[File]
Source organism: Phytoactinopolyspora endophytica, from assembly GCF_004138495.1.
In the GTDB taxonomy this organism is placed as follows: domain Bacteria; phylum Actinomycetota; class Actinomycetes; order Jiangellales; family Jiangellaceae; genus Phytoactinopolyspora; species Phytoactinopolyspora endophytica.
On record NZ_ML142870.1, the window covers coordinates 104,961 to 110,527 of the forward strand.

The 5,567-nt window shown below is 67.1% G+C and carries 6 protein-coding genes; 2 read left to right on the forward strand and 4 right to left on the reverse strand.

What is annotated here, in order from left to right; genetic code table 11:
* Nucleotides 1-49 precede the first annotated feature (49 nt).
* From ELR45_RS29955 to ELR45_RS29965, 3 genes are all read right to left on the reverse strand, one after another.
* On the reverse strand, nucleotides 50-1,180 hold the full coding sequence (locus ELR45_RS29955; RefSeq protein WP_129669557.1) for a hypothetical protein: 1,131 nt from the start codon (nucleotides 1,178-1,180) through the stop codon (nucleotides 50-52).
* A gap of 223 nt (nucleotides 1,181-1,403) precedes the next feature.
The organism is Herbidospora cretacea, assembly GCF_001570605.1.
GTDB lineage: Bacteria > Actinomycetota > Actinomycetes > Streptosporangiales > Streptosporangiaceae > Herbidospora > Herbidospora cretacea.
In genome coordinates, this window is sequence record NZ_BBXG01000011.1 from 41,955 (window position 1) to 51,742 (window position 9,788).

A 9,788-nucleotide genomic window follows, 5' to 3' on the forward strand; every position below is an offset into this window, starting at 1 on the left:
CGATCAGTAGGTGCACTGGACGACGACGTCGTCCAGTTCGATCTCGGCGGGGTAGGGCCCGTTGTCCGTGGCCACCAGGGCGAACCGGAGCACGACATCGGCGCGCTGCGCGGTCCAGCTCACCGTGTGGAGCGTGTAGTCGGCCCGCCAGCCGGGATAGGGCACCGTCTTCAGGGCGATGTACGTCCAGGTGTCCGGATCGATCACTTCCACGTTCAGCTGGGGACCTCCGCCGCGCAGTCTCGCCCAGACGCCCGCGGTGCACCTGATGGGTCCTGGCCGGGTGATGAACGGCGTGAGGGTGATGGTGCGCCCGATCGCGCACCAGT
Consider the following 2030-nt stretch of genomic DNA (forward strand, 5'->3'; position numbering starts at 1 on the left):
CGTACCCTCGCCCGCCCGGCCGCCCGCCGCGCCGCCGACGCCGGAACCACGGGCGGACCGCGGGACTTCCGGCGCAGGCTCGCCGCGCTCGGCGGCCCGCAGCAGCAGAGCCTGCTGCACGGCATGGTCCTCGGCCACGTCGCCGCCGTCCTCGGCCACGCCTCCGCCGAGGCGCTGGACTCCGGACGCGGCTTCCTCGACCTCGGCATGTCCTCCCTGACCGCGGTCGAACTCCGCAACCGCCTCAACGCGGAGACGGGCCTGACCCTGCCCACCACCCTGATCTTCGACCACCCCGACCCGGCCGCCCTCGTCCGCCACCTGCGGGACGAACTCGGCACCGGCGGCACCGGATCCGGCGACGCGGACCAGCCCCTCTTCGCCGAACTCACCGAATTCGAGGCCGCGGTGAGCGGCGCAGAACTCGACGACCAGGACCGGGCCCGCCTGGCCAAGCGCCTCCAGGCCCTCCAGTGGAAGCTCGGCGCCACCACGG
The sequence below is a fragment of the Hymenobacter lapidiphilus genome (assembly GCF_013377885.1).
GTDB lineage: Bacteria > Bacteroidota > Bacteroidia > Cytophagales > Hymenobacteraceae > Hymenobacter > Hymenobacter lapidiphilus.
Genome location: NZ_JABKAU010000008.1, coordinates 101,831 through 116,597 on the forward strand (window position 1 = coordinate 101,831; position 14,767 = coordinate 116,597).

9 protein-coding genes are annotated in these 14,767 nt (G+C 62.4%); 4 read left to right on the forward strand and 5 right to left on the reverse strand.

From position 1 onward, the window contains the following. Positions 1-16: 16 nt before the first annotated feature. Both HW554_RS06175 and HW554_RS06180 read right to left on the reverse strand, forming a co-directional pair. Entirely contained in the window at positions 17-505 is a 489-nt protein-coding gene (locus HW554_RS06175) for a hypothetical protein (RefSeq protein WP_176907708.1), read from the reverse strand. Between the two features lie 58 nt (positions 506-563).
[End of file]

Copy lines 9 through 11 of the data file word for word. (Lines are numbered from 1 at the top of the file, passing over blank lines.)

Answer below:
* A gap of 223 nt (nucleotides 1,181-1,403) precedes the next feature.
The organism is Herbidospora cretacea, assembly GCF_001570605.1.
GTDB lineage: Bacteria > Actinomycetota > Actinomycetes > Streptosporangiales > Streptosporangiaceae > Herbidospora > Herbidospora cretacea.